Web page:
#5097741 Well Structured Code

Posted by MaxDZ8 on 30 September 2013 - 12:26 AM

As I'm learning JavaScript myself, I cannot avoid noting how JS documentation is really dependent on data types being there.

This separation between data types as something that just exists in our mind to understand against data types as something understood by the language is JS main problem in my opinion. Code readability, as well documentation is seriously hampered.

So sadly, in the long run, I consider static, traditional languages to be far superior.

#5097740 Help with browser game

Posted by MaxDZ8 on 30 September 2013 - 12:21 AM

I googled it up and found various images, I'm not sure what it is really as I'm not going to sign up to try it but I'd say it's a browser-based game like ogame or something.

For a start, learn HTML, CSS, JavaScript. See you in a few months.

You will very likely need to learn PHP for server side programming as well.

#5097046 How to draw the heightmap properly?

Posted by MaxDZ8 on 26 September 2013 - 12:16 PM

My suggestion is to not worry about it. Implement pure geomipmapping (which I consider easier than geoclipmaps) with 1 drawcall per batch. Then eventually iterate. Doing superchunks is surely not trivial.

It doesn't need to split buffer objects on the fly. It's just a matter of playing with index values smartly and modifying drawcall data.

But again, I suggest to start simple and scratch your head after you are sure you got a problem with draw call count. I am serious about that.

#5096967 How to draw the heightmap properly?

Posted by MaxDZ8 on 26 September 2013 - 07:28 AM

Thanks! So first I have chunks like 1x1, 2x2, 4x4,.... every chunk containing 4 smaller ones. and then in every frame I decide which chunks should be drawn. But then if every chunk means a separate drawcall then thats a lot. Im not sure I understood it right though.
It seems I somehow didn't convey the message.

You must use a "hierarchical" approach. The whole point is: as chunks move away from the observer, they require less detail --> less triangles. Also, nearby chunks will likely have similar (if not equal) LOD level.

So let's say we have a 64x64 vertices chunk (4k, it's still a bit conservative). Next LOD level will have 32x32 vertices. You still resolve their LOD levels separately{1} and find out your terrain is like:


| 2 | 1 | 1 | 1 |


| 1 | 2 | 1 | 1 |


| 2 | 1 | 0 | 0 |


| 1 | 1 | 0 | 0 |


See the four chunks at top right. In this case, instead of drawing four LOD1 chunk you might draw a single LOD1 "super chunk".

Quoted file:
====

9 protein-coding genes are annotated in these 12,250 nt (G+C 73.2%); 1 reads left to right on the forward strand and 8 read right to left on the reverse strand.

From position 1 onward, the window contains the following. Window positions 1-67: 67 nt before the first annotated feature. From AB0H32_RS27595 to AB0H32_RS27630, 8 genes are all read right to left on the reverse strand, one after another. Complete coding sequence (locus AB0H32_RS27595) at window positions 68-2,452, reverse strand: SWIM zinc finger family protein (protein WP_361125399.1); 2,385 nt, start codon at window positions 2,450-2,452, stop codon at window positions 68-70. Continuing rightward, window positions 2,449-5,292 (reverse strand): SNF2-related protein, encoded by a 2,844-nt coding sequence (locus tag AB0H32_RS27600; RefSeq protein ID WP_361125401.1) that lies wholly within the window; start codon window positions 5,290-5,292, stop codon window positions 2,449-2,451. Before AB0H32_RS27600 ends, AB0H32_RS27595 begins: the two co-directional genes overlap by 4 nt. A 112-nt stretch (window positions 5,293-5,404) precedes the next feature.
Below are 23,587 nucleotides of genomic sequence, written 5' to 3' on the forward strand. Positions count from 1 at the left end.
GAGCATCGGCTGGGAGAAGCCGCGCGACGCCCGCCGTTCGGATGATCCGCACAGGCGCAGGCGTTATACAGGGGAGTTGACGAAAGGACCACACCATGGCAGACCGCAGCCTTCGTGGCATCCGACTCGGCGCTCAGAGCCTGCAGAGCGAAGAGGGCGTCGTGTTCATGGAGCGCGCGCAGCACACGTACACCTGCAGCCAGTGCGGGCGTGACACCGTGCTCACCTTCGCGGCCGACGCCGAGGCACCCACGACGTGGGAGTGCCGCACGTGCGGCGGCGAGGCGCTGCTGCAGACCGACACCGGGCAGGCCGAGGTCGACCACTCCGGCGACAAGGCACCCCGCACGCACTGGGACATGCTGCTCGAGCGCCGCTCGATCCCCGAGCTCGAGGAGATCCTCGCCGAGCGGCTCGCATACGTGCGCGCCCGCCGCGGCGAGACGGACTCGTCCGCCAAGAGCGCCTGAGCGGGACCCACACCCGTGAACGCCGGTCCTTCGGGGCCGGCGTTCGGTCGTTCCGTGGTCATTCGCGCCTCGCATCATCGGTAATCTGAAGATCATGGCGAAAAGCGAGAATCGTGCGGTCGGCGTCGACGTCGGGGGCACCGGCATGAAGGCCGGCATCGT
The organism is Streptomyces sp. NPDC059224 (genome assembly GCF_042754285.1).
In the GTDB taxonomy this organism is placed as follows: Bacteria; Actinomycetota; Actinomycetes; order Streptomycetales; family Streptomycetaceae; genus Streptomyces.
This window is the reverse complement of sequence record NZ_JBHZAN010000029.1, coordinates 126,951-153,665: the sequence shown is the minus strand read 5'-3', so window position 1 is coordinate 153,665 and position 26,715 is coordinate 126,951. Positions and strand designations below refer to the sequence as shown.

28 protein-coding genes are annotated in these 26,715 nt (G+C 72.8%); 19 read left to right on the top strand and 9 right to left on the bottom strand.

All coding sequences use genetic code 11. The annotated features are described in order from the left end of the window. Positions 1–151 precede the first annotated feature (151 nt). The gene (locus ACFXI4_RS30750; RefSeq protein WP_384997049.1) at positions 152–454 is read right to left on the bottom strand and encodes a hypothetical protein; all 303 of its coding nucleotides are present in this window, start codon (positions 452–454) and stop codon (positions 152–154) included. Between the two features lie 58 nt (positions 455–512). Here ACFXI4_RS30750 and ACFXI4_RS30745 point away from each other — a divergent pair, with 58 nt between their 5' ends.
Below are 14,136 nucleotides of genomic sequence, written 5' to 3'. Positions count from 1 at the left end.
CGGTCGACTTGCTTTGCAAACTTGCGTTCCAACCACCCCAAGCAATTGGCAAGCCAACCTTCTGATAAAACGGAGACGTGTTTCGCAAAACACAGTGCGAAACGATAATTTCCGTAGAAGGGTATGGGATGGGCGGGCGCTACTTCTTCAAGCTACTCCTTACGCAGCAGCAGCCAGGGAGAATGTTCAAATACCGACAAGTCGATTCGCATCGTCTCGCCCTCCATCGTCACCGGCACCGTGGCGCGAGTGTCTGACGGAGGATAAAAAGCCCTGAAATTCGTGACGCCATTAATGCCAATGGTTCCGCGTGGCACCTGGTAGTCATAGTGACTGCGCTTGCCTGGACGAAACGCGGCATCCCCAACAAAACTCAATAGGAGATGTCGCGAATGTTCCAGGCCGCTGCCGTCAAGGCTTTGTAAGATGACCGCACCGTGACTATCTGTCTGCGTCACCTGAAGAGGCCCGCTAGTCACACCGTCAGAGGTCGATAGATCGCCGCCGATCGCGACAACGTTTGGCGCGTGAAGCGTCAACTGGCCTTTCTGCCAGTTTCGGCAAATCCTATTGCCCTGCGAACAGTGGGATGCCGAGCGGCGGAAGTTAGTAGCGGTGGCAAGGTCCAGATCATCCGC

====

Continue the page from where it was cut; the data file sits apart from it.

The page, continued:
Similarly, you might be able to draw the two LOD1 chunks at bottom left by splitting in half a LOD1 superchunk (by just limiting draw call primitive count).

So what I'm trying to show is that you specifically don't need to do one call per chunk.


This is of course if you're using geomipmapping. Clipmapping doesn't work that way but I personally don't like it much for small terrains.

And how do I handle the "lines" between chunks of different sizes? .....if one has 2x the resolution than the other.
This is a well known problem. You must resolve possible combinations in advance and fill the gaps. Those "filling" triangles are often referred as "skirts".

Clipmapped terrains have an advantage here as the skirts are basically static.

There's another method having the term "contiguous" that does not need explicit skirting. A beginner told me that it perceived it as a definite advantage. It is basically a vertex-interpolated geomipmapping. By a signal analisys standpoint it is a bit too liberal in my opinion.


{1}: or not, if you want to be super efficient, but I don't suggest to do so.

#5096076 Would this be a good idea? (Episodic release)

Posted by MaxDZ8 on 23 September 2013 - 01:10 AM

This is going to sound harsh.


I'd say it's too expensive. Take a look at Desura, Humble Bundle or Indie Royale, a lot of games are shipping below 5USD and I got my games for 1-2 USD, including 5 episodes of a Sam and Max franchise.

that decent pc game has hundreds of devs and thousands of dollars of budget.I'm the only programmer with little to no budget
Irrelevant by consumer point of view.

buy one hour at 7$,the next part will be longer at the same price

#5096070 Game Logic: Creating a Scripting Language

Posted by MaxDZ8 on 23 September 2013 - 12:32 AM

I also have my own scripting language.

My raccomandation is: give up.

Differently from others, I had extra requirements which made pre-existing scripting languages difficult to use (if possible at all). It's currently core for my game and yes, I trust it well enough.

It appears to me however this thread is considering the goal with a technical mindset only. Besides the technical, I don't see discussion about the why OP shall embark on this project. It seems OP is considering the language in a vacuum and that's not what's going to give good results.

#5095104 This beauty...

Posted by MaxDZ8 on 19 September 2013 - 12:44 AM

Amateur. I've once dealt with code written... I think in Korea. The variables were numbered up to... like 74, in a convenient 800 LOC function.

#5095098 Animation with obj mesh per keyframe in DX11

Posted by MaxDZ8 on 19 September 2013 - 12:34 AM

how can I interpolate
In line of concept, you cannot, because OBJ does not guarentee the order of vertices is coherent across different files. So you have those values somewhere but you don't know where. Consider moving to a more modern format.